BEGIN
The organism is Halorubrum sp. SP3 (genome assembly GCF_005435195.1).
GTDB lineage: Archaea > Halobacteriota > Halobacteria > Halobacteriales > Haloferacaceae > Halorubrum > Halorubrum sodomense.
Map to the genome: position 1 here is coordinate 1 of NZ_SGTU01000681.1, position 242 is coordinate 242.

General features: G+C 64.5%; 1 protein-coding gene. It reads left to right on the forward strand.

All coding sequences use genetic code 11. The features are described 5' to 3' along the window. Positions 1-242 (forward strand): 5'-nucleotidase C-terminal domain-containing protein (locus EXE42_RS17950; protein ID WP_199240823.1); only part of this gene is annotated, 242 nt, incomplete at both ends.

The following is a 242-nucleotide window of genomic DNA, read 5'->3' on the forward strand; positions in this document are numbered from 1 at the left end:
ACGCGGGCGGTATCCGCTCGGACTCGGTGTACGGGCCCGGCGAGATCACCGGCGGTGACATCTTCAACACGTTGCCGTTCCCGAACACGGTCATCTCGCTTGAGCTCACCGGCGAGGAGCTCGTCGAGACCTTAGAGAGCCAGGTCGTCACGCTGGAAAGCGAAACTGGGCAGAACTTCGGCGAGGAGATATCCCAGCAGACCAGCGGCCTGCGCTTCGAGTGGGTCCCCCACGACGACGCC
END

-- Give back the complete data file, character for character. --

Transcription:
The organism is Halorubrum sp. SP3 (genome assembly GCF_005435195.1).
GTDB lineage: Archaea > Halobacteriota > Halobacteria > Halobacteriales > Haloferacaceae > Halorubrum > Halorubrum sodomense.
Map to the genome: position 1 here is coordinate 1 of NZ_SGTU01000681.1, position 242 is coordinate 242.

General features: G+C 64.5%; 1 protein-coding gene. It reads left to right on the forward strand.

All coding sequences use genetic code 11. The features are described 5' to 3' along the window. Positions 1-242 (forward strand): 5'-nucleotidase C-terminal domain-containing protein (locus EXE42_RS17950; protein ID WP_199240823.1); only part of this gene is annotated, 242 nt, incomplete at both ends.

The following is a 242-nucleotide window of genomic DNA, read 5'->3' on the forward strand; positions in this document are numbered from 1 at the left end:
ACGCGGGCGGTATCCGCTCGGACTCGGTGTACGGGCCCGGCGAGATCACCGGCGGTGACATCTTCAACACGTTGCCGTTCCCGAACACGGTCATCTCGCTTGAGCTCACCGGCGAGGAGCTCGTCGAGACCTTAGAGAGCCAGGTCGTCACGCTGGAAAGCGAAACTGGGCAGAACTTCGGCGAGGAGATATCCCAGCAGACCAGCGGCCTGCGCTTCGAGTGGGTCCCCCACGACGACGCC